“Social Impact” is, in some ways, an enigma. There are about about 1,710,000,000 search results on Google for “social impact,” but for a phrase with such a large amount of results, it sure seems hard to nail down one, universal definition.
Before you start your social impact business or incorporate social impact into your current business, career, or personal life, we need to think about what success in social impact means, and this logically starts with nailing down the definition of the term and using this definition as our measuring stick throughout the journey.
We are trying to find the formula for the science of social impact. What are the universal or recurring elements of social impact formulas and how do they apply to us? The formula for social impact is out there, and we intend to discover it.
- What is social impact?
- Why is social impact important today?
- How to make social impact part of your life
What is social impact?
Understanding social impact must start at finding a basic definition that is universally accepted.
Social Impact has multiple definitions. We tend to use the word social impact all the time, but we don’t necessarily share a common thread amongst the use-cases. Picking up trash on the beach is an example of social impact, but littering out your car window is also an example.
Educational institutions often allude to social impact’s ability to address pressing social issues. Business publications will refer to the wellbeing of members of society, and international definitions often lead with the “effects” that a program or policy has.
As we piece all of these variations together, we conclude that Social Impact can be simply defined as your positive or negative effect on people and the planet.
Why is social impact important today?
In a world of lots of problems (and we all can agree on the abundance of problems), we need to focus more on solutions. Society at large is pushing us to “stay in our lanes.” We are conditioned to worry about ourselves first, and it puts blinders on.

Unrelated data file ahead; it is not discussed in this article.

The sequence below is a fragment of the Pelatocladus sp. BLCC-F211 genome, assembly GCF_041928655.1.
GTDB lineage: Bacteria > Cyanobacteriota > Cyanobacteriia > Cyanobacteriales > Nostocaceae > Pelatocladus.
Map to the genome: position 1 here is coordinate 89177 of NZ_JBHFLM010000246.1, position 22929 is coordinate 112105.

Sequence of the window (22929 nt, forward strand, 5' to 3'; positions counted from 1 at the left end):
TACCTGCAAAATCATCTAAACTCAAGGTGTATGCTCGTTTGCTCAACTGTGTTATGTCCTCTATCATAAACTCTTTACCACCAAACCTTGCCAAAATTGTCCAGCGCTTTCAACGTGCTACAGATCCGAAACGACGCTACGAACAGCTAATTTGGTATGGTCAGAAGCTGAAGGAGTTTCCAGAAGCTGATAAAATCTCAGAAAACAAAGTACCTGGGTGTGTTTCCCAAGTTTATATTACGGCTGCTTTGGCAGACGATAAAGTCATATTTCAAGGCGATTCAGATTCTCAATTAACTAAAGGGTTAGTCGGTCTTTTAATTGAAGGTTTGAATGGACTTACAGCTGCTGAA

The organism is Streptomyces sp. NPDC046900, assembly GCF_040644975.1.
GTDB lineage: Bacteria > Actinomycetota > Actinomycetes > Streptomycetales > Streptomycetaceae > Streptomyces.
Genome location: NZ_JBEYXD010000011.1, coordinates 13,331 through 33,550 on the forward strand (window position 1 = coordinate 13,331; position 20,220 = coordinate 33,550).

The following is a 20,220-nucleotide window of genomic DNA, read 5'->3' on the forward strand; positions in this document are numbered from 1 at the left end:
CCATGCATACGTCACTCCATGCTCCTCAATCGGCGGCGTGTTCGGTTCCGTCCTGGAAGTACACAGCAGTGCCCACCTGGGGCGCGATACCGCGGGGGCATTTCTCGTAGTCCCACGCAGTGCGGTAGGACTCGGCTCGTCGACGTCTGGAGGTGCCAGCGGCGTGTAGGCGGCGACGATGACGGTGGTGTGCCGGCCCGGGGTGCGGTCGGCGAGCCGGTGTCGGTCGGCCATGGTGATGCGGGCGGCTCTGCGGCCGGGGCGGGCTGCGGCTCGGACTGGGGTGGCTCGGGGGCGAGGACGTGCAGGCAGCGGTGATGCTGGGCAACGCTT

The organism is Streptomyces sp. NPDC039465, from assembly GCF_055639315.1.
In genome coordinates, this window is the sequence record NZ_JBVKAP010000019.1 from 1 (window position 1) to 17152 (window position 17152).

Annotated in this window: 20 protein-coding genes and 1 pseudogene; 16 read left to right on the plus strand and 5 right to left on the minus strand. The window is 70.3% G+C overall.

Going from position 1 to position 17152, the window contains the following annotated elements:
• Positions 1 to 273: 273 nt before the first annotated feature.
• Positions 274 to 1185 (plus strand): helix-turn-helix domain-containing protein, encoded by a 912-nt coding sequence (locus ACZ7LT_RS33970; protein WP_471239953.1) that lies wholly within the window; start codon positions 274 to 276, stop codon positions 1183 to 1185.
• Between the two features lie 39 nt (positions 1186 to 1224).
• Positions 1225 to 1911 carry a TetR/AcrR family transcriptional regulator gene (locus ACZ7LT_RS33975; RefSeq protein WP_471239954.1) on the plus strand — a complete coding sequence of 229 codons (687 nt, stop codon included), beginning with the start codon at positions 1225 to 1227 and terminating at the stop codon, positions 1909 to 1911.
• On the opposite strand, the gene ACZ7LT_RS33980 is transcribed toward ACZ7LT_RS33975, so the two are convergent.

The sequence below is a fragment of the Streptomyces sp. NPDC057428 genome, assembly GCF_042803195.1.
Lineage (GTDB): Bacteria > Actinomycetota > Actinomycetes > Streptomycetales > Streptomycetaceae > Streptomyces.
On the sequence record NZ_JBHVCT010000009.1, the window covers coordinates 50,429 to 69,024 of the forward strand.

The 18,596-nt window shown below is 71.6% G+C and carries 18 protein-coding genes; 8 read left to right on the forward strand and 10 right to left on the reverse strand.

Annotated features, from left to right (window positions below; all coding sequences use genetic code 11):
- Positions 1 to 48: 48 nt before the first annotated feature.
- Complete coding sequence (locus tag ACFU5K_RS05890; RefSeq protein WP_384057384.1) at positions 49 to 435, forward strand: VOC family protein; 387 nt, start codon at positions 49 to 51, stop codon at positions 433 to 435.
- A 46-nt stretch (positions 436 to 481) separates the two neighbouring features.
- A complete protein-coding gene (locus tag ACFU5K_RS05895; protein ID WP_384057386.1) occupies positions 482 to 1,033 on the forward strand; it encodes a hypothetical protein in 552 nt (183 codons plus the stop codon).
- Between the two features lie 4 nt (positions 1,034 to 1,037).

We believe that it is our duty to “go outside of our lane” to help others however and whenever possible. One major way to help others is through social impact.
Positive social impact is important because it’s effective use will spawn replication, contributing to global improvements.
At Crate of Good, we frequently partner with companies that are social impact advocates- pushing social innovation and change through their products and missions. As a result, they create “cohorts” of customers and supporters who care about what they care about and believe what they believe. This is the textbook example of effective social impact fostering continued improvement.
Sometimes a business decides to incorporate social impact into a product, a product line, or their overall offering. Sometimes the business idea starts with the social innovation/improvement in mind. Other times, the business model comes first and AFTER the fact social impact is added. All roads lead to Rome here.
On our podcast, The Science of Social Impact, we learn about an architect student who just wanted to design a better phone case and eventually turned the endeavor into a business that has planted hundreds of thousands of trees around the world- business idea first and social impact following behind. We also interview an ex-corporate employee turned world traveler who saw poverty firsthand, specifically children not having school supplies, and built a school accessory company for children that is able to donate school supplies with every purchase- social impact idea first, business second.
As long as social impact is part of the formula, new social innovations will sprout and help our society improve. While all of this sounds great, we also have to ask, “How does this apply to us?”
How to make social impact part of your life
In our eyes, you have two choices when it comes to social impact:
- Go Deep: This means making a social impact that extends deep down into a specific population or cause. Example: You decide to provide 10 inner-city children with a new school uniform, new books, a tutor, and transportation to and from school.
- Go Wide: This means making a social impact that extends wide across a specific population or cause, but only on a superficial level. Example: You decide to provide 100 inner-city children with JUST new books and nothing else.
In the deep example, you turned donations into social impact that helps 10 children. In the wide example, you used social impact to help 100. Given only the numbers, one would say that you made a greater social impact in example 2, but this is a large gray area.
There are four steps to starting a journey in social impact. First, discover a cause or mission that you care about. Next, you make a list of all the organizations currently working to solve that problem or serve that cause area. Then you pick a couple of those organizations and start to inquire about how you can help them on their journey. Last, you ACT and start to help! This ultimate guide takes you through these steps in much more detail.
Step by step, we’ll guide you through the entire social impact process, and we’ll give you practical tips to easily bring social impact into your life.
Check out these links for more social impact content: